A Tale of Two Castles

Neuschwanstein Castle in Germany

by Tribune Content Agency and Rick Steves, Rick Steves Travel - PBS, March 28, 2017

When I was 18, I took my first independent trip to Europe. During that trip, I toured "Mad" King Ludwig's Neuschwanstein Castle in Germany -- a medieval castle dream. Then, just over the border in Austria, I found the Ehrenberg ruins -- a medieval castle reality. Decades later, I'm still enthralled by the striking contrast between these two castles -- so close in distance (just 30 minutes by car) but offering worlds-apart experiences.

Neuschwanstein, the ultimate fairy tale castle, seems to be on every tourist's list. In the foothills of the Alps, about a two-hour drive from Munich, it's the most lavish of three extravagant castles belonging to Ludwig II, who ruled Bavaria for 22 years, until his death in 1886.

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Rather than deal with politics in Munich, Ludwig retreated to the countryside. He lived at his family's hunting palace, Hohenschwangau (another impressive castle that's well worth visiting) while devoting himself to the Neuschwanstein's construction nearby. Although Ludwig spent 17 years building Neuschwanstein, he lived in it only 172 days. Soon after he moved in, Ludwig was declared mentally unfit to rule Bavaria. Days later, he was found dead in a lake (it's still debated whether he was murdered or committed suicide).

Ludwig was a true romantic living in a Romantic age. His best friends were artists, poets and composers, such as Richard Wagner. Longing for the natural beauty and emotion of an earlier time, he built his medieval fantasy on a hilltop not for defensive reasons, but because he liked the view. His palace is wallpapered with misty medieval themes -- brave knights, fair maidens and scenes from Wagnerian operas. But even as he strove to evoke medieval grandeur, he embraced Industrial Age technology. Neuschwanstein -- only about as old as the Eiffel Tower -- had electricity, running water and a telephone.

To visit the castle, travelers must buy tickets for the 30-minute guided tour. Advance reservations are strongly recommended, especially in summer, when long lines plague the castle and tickets can sell out. A highlight of the tour is Ludwig's extravagant throne room, based on the plan of a Byzantine church. A 1-ton chandelier in the shape of a Byzantine crown hangs above the exquisite mosaic floor consisting of 2 million stones -- a visual encyclopedia of animals and plant life. Another memorable stop is the king's Neo-Gothic bedroom, featuring an elaborately carved canopy bed topped with a forest of Gothic church spires, "Tristan and Isolde" wall paintings, and a personal chapel.

A great complement to the crowds and commercialism of Neuschwanstein is a hike up to the stark and brooding ruins of the Ehrenberg Castle ensemble, above the town of Reutte, Austria. Ehrenberg is an especially fine example of the countless castle ruins rotting away on hilltops all over Europe. It offers lots of medieval wonder to anyone hardy enough to hike up to the top where, amid sword ferns and broken ramparts, you're practically alone in your own private castle ruins in the Alps. It's an excellent contrast to Ludwig's touristy fantasy castle just down the road.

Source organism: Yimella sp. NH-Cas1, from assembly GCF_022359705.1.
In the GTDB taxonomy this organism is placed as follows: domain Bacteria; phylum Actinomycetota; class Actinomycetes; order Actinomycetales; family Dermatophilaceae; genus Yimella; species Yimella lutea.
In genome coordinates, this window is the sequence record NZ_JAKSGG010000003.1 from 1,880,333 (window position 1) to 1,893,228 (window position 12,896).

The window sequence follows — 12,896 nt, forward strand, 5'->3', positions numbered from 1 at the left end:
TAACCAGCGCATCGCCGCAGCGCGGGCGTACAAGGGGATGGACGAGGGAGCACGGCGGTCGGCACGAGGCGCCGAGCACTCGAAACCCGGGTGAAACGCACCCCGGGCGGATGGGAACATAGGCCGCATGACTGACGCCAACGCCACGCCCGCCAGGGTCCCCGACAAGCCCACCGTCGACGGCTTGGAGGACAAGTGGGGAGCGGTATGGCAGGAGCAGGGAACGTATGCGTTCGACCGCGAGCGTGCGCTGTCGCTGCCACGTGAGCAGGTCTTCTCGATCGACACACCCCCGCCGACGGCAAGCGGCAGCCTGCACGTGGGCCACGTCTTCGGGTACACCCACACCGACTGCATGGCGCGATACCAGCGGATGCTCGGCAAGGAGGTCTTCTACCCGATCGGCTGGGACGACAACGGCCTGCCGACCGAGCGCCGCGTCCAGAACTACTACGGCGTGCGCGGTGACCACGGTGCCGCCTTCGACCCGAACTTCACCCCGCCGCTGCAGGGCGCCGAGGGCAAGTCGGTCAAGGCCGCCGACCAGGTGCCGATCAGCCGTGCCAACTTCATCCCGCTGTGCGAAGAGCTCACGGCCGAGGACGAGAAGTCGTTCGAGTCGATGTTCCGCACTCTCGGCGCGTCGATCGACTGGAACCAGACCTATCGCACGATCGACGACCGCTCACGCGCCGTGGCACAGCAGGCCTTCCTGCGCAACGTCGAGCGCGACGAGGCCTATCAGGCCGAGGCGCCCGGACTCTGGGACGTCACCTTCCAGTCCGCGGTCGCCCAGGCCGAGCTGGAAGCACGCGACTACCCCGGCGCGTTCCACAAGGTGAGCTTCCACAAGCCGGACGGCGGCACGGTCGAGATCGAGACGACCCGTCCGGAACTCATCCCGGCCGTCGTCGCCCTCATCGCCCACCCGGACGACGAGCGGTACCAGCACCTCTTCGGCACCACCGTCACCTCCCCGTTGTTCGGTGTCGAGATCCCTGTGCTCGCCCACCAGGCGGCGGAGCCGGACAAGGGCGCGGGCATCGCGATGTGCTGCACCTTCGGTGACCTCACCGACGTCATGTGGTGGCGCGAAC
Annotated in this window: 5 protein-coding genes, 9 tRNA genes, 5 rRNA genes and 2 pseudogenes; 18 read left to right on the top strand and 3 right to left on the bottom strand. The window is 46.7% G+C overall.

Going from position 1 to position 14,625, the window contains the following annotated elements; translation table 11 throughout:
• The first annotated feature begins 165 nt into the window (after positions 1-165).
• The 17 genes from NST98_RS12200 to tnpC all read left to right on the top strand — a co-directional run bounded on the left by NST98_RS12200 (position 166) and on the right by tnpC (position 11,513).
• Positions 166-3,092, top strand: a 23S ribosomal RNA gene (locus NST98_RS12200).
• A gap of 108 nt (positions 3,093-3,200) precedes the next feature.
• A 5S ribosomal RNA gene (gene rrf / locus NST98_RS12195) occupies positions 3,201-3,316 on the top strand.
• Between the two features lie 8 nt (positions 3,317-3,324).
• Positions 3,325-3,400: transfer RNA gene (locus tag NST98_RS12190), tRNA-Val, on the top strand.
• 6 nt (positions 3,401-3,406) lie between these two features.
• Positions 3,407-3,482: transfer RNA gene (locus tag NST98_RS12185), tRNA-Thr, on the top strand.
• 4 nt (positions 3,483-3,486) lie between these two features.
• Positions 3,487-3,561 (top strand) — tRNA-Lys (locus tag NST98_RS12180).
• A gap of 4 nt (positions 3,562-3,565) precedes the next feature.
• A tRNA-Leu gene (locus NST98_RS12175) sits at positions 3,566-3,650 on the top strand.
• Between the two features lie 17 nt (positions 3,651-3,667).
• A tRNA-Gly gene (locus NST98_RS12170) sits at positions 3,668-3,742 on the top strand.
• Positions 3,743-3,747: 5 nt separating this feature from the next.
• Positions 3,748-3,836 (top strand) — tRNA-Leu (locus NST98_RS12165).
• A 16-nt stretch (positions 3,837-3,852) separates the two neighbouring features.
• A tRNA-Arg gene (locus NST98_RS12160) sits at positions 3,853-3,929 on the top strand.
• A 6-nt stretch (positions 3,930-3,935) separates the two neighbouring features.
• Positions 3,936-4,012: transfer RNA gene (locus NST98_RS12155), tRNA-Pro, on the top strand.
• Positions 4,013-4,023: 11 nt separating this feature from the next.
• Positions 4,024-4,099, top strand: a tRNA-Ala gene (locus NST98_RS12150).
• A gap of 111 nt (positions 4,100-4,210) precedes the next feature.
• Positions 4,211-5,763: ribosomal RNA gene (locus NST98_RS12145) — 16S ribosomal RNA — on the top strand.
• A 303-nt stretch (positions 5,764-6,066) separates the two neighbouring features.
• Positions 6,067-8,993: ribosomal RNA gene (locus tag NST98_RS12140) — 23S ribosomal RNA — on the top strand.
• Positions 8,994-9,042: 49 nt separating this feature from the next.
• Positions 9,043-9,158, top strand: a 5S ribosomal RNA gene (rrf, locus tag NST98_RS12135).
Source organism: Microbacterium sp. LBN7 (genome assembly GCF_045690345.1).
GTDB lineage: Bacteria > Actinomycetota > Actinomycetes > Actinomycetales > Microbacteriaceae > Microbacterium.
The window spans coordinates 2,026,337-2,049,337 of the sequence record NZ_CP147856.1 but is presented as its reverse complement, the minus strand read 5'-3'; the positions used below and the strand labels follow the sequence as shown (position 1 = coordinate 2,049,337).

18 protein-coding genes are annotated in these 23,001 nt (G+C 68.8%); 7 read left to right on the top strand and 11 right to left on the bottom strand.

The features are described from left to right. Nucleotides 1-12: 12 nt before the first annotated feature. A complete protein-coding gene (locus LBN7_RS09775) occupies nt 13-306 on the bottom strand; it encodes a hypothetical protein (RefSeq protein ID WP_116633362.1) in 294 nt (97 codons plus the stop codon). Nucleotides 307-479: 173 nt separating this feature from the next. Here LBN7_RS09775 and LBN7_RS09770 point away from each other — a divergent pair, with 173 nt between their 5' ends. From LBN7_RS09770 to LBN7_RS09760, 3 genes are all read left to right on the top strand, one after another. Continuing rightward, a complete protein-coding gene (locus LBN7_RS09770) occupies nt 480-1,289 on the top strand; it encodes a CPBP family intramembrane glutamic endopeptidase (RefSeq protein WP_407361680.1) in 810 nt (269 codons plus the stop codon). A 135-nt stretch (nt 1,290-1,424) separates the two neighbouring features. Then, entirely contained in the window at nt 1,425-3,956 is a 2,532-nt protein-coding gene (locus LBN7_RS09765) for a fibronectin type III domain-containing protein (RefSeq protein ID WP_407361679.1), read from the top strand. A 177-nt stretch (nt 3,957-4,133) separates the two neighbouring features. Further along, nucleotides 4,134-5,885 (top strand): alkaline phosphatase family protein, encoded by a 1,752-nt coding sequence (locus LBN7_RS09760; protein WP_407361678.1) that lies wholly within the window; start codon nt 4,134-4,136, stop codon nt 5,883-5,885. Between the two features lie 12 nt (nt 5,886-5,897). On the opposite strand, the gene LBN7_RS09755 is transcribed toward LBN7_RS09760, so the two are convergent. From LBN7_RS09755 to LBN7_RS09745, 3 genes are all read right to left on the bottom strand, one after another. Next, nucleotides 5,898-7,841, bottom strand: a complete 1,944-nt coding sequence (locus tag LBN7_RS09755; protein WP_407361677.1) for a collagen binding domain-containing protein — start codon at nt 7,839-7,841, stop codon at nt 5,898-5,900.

In Roman times, the Via Claudia -- the road below Ehrenberg -- was the main route between Italy and Germany. About 10,000 tons of precious salt passed through this valley each year, so locals built this complex of fortresses and castles to control traffic and levy tolls on all who passed. The complex consists of four parts from different periods: the old toll buildings on the valley floor; the 13th-century Ehrenberg Castle, built on the hilltop directly above the valley; Schlosskopf, a mightier 18th-century castle on a higher peak; and Fort Claudia, a smaller fortification across the valley.

When I first hiked up to the ruins, it was overgrown with trees and entirely desolate. Ehrenberg Castle crowned its mountain like an ornery barnacle. The others were lost in a thick forest. I hiked up into the misty mountain of meaningless chunks of castle wall pinned down by Pixy Stix trees and mossy with sword ferns. It inspired yet confused me.

Today, thanks to the work of local archaeologist Armin Walch, the hungry forest has been cut away, and the castle ensemble has been revealed and renovated. Hiking paths wind through the ruins, signs help orient visitors, and a recently built 1,300-foot-long pedestrian bridge hangs more than 300 feet above the valley floor, connecting Ehrenberg with Fort Claudia. An interactive, kid-friendly museum gives visitors the chance to try on a set of armor, lift replica weapons, and experience the limited vision knights had to put up with when wearing helmets.

It's fun to balance the over-the-top opulence of Neuschwanstein Castle with the peaceful, ramshackle ruins of Ehrenberg. This mix of famous must-sees and intimate back-door sights -- located within each other's backyards -- is, to me, what makes travel in Europe so special.

(Rick Steves (www.ricksteves.com) writes European travel guidebooks and hosts travel shows on public television and public radio. Email him at [email protected] and follow his blog on Facebook.)


This article was written by Tribune Content Agency and Rick Steves from Rick Steves Travel - PBS and was legally licensed through the NewsCred publisher network. Please direct all licensing questions to [email protected].

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